Another prolific course at Knuston

It was five days of fun, laughter and a lot of roosters, among other things. The walls of the Practical Room were soon filling with lots of examples of Chinese Brush paintings. People were soon vying to get their ‘gallery’ higher than anyone else! The room has recently been refurbished to provide a light, bright, airy environment in which to produce works of art. The ‘newbies’ soon felt at home and were joining in the banter and producing good paintings of their own. Altogether a very successful course. Thank you, Pauline!

A Typical Painting of Narcissi

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‘Water Fairies’ by Claire
As promised in a previous blog I am posting a typical CBP representation of narcissi. Note ┬áthe smiling ‘faces on each individual flower. There are 6 petals on each flower and there are several flower heads on each stalk. Also be aware that the leaves are not’ coloured in’ with the paint but there is a much more casual approach to applying pigment within the outlines. It thereby gives it much more ‘chi’ (energy), which is always the most sought after attribute in any Chinese Brush painting.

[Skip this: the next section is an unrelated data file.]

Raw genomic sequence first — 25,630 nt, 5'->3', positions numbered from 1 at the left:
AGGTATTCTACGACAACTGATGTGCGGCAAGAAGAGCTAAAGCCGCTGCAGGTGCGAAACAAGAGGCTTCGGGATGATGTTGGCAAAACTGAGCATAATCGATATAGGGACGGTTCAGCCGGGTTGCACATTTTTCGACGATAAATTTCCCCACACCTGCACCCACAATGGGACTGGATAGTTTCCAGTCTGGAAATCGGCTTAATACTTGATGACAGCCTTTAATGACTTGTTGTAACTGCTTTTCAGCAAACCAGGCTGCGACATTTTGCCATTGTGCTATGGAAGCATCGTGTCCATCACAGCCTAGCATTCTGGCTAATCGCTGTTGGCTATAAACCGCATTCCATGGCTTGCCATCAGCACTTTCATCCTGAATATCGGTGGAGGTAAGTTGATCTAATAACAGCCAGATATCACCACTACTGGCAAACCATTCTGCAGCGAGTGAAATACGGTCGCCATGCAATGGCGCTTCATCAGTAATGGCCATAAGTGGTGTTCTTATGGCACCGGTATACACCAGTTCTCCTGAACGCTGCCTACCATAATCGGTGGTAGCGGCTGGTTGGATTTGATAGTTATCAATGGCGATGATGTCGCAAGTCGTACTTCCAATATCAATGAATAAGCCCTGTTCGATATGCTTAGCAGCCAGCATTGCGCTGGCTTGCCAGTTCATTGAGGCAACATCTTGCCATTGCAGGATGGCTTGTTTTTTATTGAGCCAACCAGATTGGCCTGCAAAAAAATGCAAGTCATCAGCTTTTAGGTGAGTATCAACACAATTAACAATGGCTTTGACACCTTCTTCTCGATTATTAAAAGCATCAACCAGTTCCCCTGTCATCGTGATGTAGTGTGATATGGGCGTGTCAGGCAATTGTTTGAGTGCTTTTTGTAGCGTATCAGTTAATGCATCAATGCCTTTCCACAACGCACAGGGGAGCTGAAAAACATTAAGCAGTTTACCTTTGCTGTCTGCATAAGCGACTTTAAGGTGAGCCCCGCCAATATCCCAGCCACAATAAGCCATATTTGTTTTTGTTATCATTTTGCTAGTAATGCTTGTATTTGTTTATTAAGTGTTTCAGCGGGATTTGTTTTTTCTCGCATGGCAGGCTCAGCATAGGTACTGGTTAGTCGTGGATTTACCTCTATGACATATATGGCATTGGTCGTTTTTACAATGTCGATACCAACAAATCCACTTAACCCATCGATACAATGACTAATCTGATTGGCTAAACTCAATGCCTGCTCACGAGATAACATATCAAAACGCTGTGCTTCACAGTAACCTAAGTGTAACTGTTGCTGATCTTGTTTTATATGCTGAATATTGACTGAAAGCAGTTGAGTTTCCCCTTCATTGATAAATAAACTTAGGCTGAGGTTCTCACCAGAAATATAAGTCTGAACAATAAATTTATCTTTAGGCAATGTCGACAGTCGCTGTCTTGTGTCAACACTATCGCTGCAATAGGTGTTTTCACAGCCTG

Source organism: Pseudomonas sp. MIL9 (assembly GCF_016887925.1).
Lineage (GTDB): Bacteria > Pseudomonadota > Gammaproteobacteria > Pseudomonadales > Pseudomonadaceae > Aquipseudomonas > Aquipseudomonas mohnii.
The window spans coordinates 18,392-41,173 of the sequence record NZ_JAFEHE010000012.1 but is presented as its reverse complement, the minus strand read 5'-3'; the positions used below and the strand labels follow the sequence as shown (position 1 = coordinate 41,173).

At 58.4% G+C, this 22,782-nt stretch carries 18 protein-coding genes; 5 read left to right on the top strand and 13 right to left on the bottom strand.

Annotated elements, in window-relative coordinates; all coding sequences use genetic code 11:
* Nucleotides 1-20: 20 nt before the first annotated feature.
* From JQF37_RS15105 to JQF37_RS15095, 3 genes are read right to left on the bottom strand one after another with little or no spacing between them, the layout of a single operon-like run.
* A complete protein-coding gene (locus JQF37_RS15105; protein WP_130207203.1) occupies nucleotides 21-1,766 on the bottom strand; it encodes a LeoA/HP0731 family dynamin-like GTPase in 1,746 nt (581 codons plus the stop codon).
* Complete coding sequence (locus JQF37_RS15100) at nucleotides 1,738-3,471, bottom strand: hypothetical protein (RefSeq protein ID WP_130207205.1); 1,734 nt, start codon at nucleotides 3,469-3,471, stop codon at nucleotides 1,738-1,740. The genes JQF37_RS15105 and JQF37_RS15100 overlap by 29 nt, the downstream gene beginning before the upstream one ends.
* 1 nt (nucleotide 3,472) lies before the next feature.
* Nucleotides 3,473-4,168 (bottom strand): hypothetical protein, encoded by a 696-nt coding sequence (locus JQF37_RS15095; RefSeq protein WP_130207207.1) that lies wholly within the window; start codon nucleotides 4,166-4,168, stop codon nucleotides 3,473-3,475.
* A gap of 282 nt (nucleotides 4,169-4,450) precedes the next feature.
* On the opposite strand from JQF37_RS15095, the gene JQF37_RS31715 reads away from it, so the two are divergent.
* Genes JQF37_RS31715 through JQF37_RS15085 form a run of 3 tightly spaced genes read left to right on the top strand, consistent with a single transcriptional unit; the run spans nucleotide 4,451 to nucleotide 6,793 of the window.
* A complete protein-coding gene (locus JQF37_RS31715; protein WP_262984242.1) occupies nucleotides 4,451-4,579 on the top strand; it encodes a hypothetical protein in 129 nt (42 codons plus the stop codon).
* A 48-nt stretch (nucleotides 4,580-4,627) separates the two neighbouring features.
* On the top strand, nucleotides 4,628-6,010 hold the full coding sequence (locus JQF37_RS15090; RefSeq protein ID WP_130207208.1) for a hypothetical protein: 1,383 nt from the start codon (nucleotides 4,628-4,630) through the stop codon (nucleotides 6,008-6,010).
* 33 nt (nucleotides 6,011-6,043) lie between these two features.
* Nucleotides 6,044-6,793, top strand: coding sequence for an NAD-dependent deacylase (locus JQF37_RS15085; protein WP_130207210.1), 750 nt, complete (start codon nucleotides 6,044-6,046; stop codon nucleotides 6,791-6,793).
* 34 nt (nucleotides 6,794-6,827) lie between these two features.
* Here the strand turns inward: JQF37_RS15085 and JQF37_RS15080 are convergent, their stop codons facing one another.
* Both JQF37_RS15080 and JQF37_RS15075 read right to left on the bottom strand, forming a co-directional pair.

London here we come!

1488886082438618560795Paul and I are off to John Sprakes private view at the Mall Galleries this evening preceded by the Hockney Exhibition at Tate Britain! What an exciting day!! And the sun is shining .

We were very lucky to meet John and Barbara Sprakes when we walked Hadrian’s Wall in September 2015. Barbara has very kindly kept us in touch ever since. We love John’s work . Very varied. His retrospective in 2016 in Doncaster was fantastic.

Narcissus

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Narcissus is an iconic subject for Chinese Brush Painting. ┬áChinese varieties are smaller and have multiple flowers per stem. There are also quite rigid guidelines for painting them. They are often called ‘water fairies’ as they are grown hydroponically. See the example of a typical CBP bowl of narcissi in the gallery section.